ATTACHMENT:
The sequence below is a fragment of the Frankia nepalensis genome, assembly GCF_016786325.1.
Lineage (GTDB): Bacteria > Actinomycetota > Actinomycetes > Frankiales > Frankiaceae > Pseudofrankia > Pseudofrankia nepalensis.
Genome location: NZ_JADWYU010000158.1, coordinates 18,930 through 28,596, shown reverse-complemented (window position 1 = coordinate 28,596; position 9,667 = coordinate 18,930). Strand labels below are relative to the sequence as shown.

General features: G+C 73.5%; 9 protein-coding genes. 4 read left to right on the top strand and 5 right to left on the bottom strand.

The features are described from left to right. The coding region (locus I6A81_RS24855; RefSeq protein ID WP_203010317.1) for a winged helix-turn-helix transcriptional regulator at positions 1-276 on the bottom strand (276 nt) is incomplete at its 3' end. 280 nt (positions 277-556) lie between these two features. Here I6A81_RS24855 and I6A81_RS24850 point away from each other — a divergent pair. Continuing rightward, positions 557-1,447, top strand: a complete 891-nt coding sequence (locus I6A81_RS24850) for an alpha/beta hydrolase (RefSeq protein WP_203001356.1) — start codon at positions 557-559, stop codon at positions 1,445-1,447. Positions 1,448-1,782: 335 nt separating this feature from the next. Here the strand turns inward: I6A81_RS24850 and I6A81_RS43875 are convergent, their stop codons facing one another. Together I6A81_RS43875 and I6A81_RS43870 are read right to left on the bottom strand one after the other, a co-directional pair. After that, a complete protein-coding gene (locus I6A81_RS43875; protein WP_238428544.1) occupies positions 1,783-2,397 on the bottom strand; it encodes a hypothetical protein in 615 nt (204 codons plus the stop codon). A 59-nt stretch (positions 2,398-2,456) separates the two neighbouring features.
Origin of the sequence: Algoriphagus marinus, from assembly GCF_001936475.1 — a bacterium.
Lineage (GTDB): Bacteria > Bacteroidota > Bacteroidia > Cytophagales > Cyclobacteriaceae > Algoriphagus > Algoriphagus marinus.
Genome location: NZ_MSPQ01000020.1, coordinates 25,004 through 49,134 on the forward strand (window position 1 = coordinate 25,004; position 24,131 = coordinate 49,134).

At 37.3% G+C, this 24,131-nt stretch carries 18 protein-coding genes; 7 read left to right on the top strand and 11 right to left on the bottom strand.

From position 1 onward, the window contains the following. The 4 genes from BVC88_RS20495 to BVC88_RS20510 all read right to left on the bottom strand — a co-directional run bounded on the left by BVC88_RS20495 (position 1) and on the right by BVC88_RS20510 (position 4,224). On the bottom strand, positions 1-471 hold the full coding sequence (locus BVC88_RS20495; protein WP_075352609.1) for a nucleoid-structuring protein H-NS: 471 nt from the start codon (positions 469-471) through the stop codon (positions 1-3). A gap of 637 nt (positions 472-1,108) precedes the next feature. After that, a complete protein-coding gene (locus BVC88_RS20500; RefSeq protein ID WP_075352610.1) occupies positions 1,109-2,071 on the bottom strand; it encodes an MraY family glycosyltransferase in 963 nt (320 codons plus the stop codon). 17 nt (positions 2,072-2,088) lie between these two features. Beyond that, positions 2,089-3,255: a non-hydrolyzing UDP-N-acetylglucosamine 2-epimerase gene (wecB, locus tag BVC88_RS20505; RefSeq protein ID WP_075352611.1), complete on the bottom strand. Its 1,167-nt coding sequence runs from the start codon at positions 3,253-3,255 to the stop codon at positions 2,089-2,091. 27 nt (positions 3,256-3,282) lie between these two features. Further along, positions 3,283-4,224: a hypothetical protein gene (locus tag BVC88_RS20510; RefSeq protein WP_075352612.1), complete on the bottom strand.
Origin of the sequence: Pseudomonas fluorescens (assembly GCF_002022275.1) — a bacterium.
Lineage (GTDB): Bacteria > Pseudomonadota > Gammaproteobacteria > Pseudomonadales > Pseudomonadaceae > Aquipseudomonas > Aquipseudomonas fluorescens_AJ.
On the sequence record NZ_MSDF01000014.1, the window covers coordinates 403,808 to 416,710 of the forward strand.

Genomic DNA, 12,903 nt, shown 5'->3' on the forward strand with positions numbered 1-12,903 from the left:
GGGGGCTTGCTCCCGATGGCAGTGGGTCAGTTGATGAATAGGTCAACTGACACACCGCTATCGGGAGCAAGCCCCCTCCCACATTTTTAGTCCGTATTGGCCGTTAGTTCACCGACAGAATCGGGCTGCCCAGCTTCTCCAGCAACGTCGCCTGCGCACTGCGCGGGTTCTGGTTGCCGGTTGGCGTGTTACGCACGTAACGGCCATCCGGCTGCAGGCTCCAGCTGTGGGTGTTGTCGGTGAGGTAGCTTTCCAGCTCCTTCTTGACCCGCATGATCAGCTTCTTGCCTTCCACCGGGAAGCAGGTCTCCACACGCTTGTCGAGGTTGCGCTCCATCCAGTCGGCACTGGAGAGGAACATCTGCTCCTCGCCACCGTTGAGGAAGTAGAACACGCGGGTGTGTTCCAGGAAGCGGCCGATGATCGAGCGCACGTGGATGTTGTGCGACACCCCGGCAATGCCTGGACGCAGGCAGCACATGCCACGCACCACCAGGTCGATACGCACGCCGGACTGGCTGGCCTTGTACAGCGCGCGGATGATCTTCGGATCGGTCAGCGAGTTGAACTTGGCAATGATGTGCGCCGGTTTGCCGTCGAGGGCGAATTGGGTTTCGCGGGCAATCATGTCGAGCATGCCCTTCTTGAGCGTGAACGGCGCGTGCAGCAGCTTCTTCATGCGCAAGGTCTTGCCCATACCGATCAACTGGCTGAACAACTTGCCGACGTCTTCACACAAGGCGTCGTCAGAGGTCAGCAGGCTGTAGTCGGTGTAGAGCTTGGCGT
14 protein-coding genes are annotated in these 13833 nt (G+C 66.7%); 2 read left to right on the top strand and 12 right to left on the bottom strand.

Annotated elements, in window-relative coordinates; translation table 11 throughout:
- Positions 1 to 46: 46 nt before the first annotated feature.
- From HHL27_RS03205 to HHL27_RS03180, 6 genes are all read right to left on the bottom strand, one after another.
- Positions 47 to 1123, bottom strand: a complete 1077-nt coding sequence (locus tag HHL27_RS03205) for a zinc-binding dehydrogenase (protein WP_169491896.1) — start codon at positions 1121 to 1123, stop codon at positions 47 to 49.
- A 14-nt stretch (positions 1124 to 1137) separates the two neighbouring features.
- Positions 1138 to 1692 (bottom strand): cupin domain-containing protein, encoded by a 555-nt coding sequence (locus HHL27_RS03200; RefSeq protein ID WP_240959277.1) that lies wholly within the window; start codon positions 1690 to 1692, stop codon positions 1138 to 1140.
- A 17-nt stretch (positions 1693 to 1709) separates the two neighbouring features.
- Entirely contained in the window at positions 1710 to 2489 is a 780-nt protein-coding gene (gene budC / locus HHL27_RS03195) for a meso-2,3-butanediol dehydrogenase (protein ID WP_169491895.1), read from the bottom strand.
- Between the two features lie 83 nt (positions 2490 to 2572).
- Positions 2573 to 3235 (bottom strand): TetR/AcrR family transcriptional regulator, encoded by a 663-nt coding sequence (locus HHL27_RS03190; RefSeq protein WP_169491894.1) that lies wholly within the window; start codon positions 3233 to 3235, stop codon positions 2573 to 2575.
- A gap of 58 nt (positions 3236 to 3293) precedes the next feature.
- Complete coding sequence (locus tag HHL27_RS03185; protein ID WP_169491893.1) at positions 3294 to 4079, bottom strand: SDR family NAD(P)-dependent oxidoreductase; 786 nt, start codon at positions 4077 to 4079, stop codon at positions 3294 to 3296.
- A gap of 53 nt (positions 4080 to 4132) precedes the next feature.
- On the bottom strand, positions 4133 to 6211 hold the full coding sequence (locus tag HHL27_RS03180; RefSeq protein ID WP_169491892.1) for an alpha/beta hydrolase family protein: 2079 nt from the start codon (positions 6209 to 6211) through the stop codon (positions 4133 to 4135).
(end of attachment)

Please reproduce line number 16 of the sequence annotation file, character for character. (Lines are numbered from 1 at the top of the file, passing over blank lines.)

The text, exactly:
14 protein-coding genes are annotated in these 13833 nt (G+C 66.7%); 2 read left to right on the top strand and 12 right to left on the bottom strand.